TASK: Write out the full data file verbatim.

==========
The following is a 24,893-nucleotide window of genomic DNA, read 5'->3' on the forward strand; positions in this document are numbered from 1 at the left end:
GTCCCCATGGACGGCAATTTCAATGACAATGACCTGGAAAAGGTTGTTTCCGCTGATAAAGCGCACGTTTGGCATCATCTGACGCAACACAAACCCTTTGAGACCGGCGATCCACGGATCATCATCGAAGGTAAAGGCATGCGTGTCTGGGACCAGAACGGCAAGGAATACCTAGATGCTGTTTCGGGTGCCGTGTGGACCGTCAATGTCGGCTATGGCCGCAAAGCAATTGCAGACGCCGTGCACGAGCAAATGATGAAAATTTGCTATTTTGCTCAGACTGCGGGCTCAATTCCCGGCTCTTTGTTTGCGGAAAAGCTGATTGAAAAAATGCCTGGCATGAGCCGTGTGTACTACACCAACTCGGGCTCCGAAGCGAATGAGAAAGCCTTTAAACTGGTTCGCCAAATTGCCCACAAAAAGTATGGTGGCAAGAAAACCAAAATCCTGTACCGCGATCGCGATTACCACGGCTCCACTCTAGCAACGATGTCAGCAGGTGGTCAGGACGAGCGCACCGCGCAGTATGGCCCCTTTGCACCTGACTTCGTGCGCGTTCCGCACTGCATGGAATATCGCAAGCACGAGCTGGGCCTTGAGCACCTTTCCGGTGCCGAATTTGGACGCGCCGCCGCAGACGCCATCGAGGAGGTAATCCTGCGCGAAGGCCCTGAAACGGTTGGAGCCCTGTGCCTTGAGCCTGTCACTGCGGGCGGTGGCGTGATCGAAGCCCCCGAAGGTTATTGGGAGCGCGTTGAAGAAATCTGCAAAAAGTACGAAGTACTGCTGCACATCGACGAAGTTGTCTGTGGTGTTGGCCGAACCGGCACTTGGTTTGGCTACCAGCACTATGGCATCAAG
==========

The following is a 24,893-nucleotide window of genomic DNA, read 5'->3' on the forward strand; positions in this document are numbered from 1 at the left end:
GTCCCCATGGACGGCAATTTCAATGACAATGACCTGGAAAAGGTTGTTTCCGCTGATAAAGCGCACGTTTGGCATCATCTGACGCAACACAAACCCTTTGAGACCGGCGATCCACGGATCATCATCGAAGGTAAAGGCATGCGTGTCTGGGACCAGAACGGCAAGGAATACCTAGATGCTGTTTCGGGTGCCGTGTGGACCGTCAATGTCGGCTATGGCCGCAAAGCAATTGCAGACGCCGTGCACGAGCAAATGATGAAAATTTGCTATTTTGCTCAGACTGCGGGCTCAATTCCCGGCTCTTTGTTTGCGGAAAAGCTGATTGAAAAAATGCCTGGCATGAGCCGTGTGTACTACACCAACTCGGGCTCCGAAGCGAATGAGAAAGCCTTTAAACTGGTTCGCCAAATTGCCCACAAAAAGTATGGTGGCAAGAAAACCAAAATCCTGTACCGCGATCGCGATTACCACGGCTCCACTCTAGCAACGATGTCAGCAGGTGGTCAGGACGAGCGCACCGCGCAGTATGGCCCCTTTGCACCTGACTTCGTGCGCGTTCCGCACTGCATGGAATATCGCAAGCACGAGCTGGGCCTTGAGCACCTTTCCGGTGCCGAATTTGGACGCGCCGCCGCAGACGCCATCGAGGAGGTAATCCTGCGCGAAGGCCCTGAAACGGTTGGAGCCCTGTGCCTTGAGCCTGTCACTGCGGGCGGTGGCGTGATCGAAGCCCCCGAAGGTTATTGGGAGCGCGTTGAAGAAATCTGCAAAAAGTACGAAGTACTGCTGCACATCGACGAAGTTGTCTGTGGTGTTGGCCGAACCGGCACTTGGTTTGGCTACCAGCACTATGGCATCAAG